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The role was advertised last week, the advertisement saying Central Otago's towns were ``booming'', which had ``put pressure on areas that were not originally designed for this growth'' and ``our challenge is to improve our infrastructure to meet this demand''.
Council infrastructure services manager Julie Muir said more than $40million of infrastructure improvements were scheduled in the next five years, in addition to the ``business as usual maintenance and renewals work''.
Sixty percent of the council infrastructure projects were made up of the Lake Dunstan water supply and Clyde wastewater projects.
There was a large interface between the projects, as they would share the same pipeline route between Clyde and Alexandra, Ms Muir said.
``These are complex projects, with a high-tech water treatment plant being constructed in Clyde to treat water for Alexandra and Clyde, and wastewater reticulation being retrofitted into an existing urban area. On top of this, much of the construction for this stage of the Clyde wastewater project will occur in the historic and commercial precinct of Clyde. Road improvements will also be constructed within the historic precinct.''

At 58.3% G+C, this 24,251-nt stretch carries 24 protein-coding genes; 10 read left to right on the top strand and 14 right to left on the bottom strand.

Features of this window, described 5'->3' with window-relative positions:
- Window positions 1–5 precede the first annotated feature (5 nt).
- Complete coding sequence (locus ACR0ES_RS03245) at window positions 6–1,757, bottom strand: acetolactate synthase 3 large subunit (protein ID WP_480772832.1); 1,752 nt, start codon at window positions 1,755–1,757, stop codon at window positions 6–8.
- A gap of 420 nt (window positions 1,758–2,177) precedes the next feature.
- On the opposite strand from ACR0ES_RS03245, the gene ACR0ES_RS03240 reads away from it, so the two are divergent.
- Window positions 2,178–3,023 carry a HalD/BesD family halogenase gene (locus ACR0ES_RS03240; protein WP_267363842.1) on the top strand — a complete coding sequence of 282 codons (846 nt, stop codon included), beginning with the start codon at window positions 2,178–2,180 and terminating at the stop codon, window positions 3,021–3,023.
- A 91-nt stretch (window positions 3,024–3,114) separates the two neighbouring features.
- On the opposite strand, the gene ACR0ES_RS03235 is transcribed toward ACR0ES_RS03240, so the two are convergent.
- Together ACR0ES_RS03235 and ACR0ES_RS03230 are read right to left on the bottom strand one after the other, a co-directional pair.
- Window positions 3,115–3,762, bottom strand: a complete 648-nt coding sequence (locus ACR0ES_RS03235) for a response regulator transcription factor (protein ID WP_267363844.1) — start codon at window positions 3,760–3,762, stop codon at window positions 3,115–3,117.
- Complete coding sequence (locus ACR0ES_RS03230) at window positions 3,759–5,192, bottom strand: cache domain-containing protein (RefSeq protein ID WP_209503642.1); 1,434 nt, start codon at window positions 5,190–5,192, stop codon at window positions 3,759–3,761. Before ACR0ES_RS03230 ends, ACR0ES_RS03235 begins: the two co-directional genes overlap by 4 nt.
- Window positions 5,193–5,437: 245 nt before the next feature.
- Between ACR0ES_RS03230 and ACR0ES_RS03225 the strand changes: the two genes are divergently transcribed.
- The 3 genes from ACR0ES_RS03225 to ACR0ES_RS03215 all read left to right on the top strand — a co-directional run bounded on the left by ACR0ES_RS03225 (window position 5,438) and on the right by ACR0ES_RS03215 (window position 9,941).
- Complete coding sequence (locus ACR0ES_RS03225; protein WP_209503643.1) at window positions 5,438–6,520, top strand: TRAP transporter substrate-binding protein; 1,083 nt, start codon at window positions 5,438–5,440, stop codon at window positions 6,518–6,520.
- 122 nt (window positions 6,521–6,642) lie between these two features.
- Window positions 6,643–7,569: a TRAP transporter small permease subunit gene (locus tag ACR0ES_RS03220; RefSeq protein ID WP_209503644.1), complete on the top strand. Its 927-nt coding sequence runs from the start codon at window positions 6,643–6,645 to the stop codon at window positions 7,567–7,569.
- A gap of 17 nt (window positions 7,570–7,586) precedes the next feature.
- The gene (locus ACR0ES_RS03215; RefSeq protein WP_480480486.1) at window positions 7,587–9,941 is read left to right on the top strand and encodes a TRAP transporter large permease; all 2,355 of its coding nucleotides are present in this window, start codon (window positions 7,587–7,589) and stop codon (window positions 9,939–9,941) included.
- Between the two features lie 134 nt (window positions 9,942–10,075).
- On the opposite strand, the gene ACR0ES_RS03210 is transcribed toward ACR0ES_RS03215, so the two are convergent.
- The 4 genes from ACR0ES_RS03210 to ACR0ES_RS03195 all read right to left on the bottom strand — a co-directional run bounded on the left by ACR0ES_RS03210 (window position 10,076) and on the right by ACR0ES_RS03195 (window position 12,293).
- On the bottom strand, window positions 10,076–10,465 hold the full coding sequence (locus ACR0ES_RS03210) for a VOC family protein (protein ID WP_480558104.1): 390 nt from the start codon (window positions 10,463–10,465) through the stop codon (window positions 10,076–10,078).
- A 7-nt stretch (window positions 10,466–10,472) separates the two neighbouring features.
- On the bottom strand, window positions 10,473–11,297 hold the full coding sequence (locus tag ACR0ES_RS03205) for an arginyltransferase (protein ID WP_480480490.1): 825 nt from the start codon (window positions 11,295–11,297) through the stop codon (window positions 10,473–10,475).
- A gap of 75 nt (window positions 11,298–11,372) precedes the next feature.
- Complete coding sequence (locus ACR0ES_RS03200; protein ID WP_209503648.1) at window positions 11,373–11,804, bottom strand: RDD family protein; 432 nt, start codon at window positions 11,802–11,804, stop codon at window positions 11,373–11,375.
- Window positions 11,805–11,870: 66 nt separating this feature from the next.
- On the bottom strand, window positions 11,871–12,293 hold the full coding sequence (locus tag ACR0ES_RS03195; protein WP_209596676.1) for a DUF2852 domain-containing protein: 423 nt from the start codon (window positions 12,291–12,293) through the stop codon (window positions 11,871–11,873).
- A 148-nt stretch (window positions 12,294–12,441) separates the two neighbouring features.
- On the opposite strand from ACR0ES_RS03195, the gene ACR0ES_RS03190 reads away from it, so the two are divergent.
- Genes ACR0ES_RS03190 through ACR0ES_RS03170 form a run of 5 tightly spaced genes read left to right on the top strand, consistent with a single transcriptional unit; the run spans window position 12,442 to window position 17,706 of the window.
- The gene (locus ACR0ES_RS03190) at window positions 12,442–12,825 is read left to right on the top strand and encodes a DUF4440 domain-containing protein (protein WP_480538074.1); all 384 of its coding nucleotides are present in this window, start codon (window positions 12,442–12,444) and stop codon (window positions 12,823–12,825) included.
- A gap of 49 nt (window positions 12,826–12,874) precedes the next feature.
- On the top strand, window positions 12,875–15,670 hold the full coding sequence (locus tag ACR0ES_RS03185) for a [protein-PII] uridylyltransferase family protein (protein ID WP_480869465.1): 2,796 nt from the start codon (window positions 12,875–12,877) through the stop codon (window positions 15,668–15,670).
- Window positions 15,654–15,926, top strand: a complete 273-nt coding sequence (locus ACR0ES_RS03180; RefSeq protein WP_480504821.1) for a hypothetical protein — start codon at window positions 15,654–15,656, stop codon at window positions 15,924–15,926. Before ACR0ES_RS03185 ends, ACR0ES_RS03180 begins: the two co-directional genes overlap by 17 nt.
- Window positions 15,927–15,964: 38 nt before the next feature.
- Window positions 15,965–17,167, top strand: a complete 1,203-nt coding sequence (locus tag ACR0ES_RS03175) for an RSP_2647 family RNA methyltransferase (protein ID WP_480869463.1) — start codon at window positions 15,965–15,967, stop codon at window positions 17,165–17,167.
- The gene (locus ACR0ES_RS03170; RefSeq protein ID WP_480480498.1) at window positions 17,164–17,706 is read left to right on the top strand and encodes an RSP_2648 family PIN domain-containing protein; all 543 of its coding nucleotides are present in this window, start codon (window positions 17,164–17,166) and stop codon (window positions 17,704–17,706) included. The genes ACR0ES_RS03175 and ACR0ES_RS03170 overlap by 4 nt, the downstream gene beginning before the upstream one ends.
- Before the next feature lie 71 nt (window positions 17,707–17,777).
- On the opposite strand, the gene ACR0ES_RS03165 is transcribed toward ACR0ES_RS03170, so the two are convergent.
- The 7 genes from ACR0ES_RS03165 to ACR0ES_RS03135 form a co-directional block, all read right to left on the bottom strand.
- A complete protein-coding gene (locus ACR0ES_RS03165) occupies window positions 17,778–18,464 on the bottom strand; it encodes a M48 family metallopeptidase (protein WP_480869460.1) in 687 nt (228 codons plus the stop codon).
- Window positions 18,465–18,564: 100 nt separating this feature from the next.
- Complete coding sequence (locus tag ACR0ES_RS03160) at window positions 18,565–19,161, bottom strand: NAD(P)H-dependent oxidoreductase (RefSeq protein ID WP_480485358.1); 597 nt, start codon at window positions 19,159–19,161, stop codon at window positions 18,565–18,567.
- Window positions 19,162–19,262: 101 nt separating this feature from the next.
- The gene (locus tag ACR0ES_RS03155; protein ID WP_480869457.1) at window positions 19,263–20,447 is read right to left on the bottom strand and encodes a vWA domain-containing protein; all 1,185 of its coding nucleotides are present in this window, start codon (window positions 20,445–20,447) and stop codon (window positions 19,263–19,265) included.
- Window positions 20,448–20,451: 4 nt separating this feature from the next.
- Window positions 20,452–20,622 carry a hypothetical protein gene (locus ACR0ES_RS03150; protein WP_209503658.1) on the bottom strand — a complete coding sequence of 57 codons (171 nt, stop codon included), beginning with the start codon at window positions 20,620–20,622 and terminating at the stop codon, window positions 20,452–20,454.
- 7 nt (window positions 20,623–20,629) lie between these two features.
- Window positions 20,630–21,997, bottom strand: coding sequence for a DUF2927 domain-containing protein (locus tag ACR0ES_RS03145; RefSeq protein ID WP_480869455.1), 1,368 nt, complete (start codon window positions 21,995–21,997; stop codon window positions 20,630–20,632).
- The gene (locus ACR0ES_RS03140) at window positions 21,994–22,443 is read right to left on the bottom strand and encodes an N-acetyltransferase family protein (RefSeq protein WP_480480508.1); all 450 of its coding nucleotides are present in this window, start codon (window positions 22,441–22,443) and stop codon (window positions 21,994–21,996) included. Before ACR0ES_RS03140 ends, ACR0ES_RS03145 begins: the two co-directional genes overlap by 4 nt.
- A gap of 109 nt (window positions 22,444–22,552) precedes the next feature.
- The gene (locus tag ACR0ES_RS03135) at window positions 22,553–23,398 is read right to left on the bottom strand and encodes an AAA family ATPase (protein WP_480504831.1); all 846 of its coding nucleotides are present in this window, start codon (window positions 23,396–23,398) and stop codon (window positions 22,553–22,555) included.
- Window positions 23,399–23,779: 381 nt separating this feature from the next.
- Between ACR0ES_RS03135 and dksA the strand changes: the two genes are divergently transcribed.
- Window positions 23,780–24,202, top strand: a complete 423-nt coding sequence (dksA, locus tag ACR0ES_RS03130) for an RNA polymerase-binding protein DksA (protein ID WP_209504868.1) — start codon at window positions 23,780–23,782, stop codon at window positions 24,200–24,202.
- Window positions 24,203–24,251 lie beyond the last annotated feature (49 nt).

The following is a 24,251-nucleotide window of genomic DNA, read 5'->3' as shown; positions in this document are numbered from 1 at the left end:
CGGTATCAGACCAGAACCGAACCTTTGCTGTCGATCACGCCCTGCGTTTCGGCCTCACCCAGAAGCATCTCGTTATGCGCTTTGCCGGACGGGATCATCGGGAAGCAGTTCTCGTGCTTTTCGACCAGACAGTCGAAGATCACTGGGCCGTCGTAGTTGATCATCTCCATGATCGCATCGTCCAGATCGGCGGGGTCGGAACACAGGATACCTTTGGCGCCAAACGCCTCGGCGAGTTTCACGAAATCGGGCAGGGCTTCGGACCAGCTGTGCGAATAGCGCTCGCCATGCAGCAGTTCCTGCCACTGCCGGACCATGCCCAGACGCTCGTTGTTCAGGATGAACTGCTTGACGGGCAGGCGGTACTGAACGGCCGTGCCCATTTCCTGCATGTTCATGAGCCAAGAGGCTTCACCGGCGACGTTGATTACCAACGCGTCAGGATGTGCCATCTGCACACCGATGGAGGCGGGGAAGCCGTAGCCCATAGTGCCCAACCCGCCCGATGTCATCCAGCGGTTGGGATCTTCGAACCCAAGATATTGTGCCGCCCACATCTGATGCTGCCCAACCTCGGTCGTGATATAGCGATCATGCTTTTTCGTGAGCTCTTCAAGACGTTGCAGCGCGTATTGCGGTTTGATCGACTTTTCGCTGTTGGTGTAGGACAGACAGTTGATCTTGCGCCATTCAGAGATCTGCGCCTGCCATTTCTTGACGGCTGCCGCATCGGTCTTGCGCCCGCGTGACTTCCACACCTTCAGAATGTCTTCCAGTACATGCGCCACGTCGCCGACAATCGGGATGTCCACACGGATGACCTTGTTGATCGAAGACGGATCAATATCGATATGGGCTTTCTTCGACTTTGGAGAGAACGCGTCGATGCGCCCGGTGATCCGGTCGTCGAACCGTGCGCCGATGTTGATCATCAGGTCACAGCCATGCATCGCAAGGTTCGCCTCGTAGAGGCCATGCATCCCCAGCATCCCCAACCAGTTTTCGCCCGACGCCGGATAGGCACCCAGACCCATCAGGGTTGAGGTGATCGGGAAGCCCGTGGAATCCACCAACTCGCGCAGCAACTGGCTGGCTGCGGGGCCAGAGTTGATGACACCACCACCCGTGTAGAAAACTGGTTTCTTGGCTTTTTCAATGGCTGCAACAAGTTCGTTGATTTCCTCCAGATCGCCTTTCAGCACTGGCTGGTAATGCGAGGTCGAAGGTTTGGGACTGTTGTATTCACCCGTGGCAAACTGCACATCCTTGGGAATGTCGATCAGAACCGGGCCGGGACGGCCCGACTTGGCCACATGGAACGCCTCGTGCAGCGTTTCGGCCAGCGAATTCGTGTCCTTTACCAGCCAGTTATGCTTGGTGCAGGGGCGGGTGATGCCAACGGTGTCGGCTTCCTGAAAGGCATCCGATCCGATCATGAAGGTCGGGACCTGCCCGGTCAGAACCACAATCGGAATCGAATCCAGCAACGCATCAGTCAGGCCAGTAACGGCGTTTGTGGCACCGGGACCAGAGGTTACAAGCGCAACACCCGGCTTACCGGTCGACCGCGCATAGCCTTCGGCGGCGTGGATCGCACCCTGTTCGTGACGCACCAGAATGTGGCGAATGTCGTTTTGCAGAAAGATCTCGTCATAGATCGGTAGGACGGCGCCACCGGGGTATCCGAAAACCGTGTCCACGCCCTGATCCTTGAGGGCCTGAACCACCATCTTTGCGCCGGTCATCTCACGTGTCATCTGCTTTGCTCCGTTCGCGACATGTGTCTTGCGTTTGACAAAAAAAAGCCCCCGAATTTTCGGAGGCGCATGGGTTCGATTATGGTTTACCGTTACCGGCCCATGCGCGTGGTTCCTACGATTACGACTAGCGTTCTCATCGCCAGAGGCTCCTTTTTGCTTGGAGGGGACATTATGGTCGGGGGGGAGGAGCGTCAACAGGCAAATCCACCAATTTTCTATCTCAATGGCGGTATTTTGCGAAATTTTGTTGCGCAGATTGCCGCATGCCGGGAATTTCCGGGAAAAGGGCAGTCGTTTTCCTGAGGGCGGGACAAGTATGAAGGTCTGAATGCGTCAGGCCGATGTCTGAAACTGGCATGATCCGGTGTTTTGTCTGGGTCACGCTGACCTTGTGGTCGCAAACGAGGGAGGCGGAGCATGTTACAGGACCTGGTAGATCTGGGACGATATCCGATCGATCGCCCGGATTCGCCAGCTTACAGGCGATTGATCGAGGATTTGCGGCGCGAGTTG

Ms Muir said the projects would take ``a high degree of management'' to minimise disruption to the public, ``while still delivering cost effectively and on time''.
Work on the investigation and design of water capacity and quality improvements for Cromwell would also start soon. Construction was expected to start within three years.
Ms Muir said the creation of the capital projects programme manager would help council ``deliver on these projects''.
``This additional resource will help us to deliver the additional improvement work, while still keeping on top of our renewals programmes and improving delivery in the operational space.''
It was hoped the new manager would begin work in December, Ms Muir said.